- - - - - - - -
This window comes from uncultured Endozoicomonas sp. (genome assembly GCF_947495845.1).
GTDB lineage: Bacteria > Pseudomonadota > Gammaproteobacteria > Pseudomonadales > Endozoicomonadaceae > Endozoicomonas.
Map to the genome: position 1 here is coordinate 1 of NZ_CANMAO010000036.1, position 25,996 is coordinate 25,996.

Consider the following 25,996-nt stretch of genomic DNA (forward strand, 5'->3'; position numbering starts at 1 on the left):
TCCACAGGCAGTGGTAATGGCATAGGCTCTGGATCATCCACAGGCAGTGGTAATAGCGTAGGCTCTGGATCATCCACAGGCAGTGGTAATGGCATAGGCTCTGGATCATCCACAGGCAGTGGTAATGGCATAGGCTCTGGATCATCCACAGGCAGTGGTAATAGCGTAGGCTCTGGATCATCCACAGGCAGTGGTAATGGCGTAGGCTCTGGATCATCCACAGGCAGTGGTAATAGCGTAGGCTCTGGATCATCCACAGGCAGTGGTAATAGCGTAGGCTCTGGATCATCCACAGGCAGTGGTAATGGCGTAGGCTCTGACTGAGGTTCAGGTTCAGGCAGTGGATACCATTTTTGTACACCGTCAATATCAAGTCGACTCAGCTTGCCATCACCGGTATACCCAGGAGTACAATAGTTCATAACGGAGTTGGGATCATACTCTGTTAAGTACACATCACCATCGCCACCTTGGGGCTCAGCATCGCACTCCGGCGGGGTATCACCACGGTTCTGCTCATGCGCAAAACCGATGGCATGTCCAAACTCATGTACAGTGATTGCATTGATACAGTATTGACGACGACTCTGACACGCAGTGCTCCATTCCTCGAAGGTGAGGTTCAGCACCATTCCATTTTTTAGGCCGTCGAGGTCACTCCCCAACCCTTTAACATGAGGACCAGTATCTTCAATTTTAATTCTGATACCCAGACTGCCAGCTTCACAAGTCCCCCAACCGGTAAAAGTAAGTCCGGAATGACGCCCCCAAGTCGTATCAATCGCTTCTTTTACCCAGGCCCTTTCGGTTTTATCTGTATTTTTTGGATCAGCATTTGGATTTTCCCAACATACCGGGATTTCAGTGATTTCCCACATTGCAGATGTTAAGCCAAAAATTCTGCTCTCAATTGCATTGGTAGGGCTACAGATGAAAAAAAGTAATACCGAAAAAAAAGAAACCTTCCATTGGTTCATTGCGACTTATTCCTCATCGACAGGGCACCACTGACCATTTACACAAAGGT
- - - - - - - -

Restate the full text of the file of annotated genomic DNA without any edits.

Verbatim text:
This window comes from uncultured Endozoicomonas sp. (genome assembly GCF_947495845.1).
GTDB lineage: Bacteria > Pseudomonadota > Gammaproteobacteria > Pseudomonadales > Endozoicomonadaceae > Endozoicomonas.
Map to the genome: position 1 here is coordinate 1 of NZ_CANMAO010000036.1, position 25,996 is coordinate 25,996.

Consider the following 25,996-nt stretch of genomic DNA (forward strand, 5'->3'; position numbering starts at 1 on the left):
TCCACAGGCAGTGGTAATGGCATAGGCTCTGGATCATCCACAGGCAGTGGTAATAGCGTAGGCTCTGGATCATCCACAGGCAGTGGTAATGGCATAGGCTCTGGATCATCCACAGGCAGTGGTAATGGCATAGGCTCTGGATCATCCACAGGCAGTGGTAATAGCGTAGGCTCTGGATCATCCACAGGCAGTGGTAATGGCGTAGGCTCTGGATCATCCACAGGCAGTGGTAATAGCGTAGGCTCTGGATCATCCACAGGCAGTGGTAATAGCGTAGGCTCTGGATCATCCACAGGCAGTGGTAATGGCGTAGGCTCTGACTGAGGTTCAGGTTCAGGCAGTGGATACCATTTTTGTACACCGTCAATATCAAGTCGACTCAGCTTGCCATCACCGGTATACCCAGGAGTACAATAGTTCATAACGGAGTTGGGATCATACTCTGTTAAGTACACATCACCATCGCCACCTTGGGGCTCAGCATCGCACTCCGGCGGGGTATCACCACGGTTCTGCTCATGCGCAAAACCGATGGCATGTCCAAACTCATGTACAGTGATTGCATTGATACAGTATTGACGACGACTCTGACACGCAGTGCTCCATTCCTCGAAGGTGAGGTTCAGCACCATTCCATTTTTTAGGCCGTCGAGGTCACTCCCCAACCCTTTAACATGAGGACCAGTATCTTCAATTTTAATTCTGATACCCAGACTGCCAGCTTCACAAGTCCCCCAACCGGTAAAAGTAAGTCCGGAATGACGCCCCCAAGTCGTATCAATCGCTTCTTTTACCCAGGCCCTTTCGGTTTTATCTGTATTTTTTGGATCAGCATTTGGATTTTCCCAACATACCGGGATTTCAGTGATTTCCCACATTGCAGATGTTAAGCCAAAAATTCTGCTCTCAATTGCATTGGTAGGGCTACAGATGAAAAAAAGTAATACCGAAAAAAAAGAAACCTTCCATTGGTTCATTGCGACTTATTCCTCATCGACAGGGCACCACTGACCATTTACACAAAGGT